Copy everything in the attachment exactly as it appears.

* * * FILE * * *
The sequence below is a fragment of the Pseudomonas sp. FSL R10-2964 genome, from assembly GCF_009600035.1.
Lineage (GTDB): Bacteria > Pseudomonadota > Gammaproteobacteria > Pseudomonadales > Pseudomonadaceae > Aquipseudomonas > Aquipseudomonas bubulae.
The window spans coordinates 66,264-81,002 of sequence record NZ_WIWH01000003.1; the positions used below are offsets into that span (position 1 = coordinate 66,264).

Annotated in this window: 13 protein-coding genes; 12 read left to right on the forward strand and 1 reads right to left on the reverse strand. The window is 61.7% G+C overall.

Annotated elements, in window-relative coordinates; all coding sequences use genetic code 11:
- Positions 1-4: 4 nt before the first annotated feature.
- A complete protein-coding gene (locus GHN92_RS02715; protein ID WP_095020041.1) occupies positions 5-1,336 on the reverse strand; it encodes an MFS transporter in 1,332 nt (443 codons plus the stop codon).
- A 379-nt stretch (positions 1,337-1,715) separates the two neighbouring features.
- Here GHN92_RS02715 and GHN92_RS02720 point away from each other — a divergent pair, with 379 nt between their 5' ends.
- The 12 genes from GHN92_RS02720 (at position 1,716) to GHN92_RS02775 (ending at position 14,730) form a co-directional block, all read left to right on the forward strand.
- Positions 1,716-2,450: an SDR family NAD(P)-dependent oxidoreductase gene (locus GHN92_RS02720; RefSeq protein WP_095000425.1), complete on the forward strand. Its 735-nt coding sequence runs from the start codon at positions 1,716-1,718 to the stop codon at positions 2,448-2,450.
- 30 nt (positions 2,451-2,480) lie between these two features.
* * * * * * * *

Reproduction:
The sequence below is a fragment of the Pseudomonas sp. FSL R10-2964 genome, from assembly GCF_009600035.1.
Lineage (GTDB): Bacteria > Pseudomonadota > Gammaproteobacteria > Pseudomonadales > Pseudomonadaceae > Aquipseudomonas > Aquipseudomonas bubulae.
The window spans coordinates 66,264-81,002 of sequence record NZ_WIWH01000003.1; the positions used below are offsets into that span (position 1 = coordinate 66,264).

Annotated in this window: 13 protein-coding genes; 12 read left to right on the forward strand and 1 reads right to left on the reverse strand. The window is 61.7% G+C overall.

Annotated elements, in window-relative coordinates; all coding sequences use genetic code 11:
- Positions 1-4: 4 nt before the first annotated feature.
- A complete protein-coding gene (locus GHN92_RS02715; protein ID WP_095020041.1) occupies positions 5-1,336 on the reverse strand; it encodes an MFS transporter in 1,332 nt (443 codons plus the stop codon).
- A 379-nt stretch (positions 1,337-1,715) separates the two neighbouring features.
- Here GHN92_RS02715 and GHN92_RS02720 point away from each other — a divergent pair, with 379 nt between their 5' ends.
- The 12 genes from GHN92_RS02720 (at position 1,716) to GHN92_RS02775 (ending at position 14,730) form a co-directional block, all read left to right on the forward strand.
- Positions 1,716-2,450: an SDR family NAD(P)-dependent oxidoreductase gene (locus GHN92_RS02720; RefSeq protein WP_095000425.1), complete on the forward strand. Its 735-nt coding sequence runs from the start codon at positions 1,716-1,718 to the stop codon at positions 2,448-2,450.
- 30 nt (positions 2,451-2,480) lie between these two features.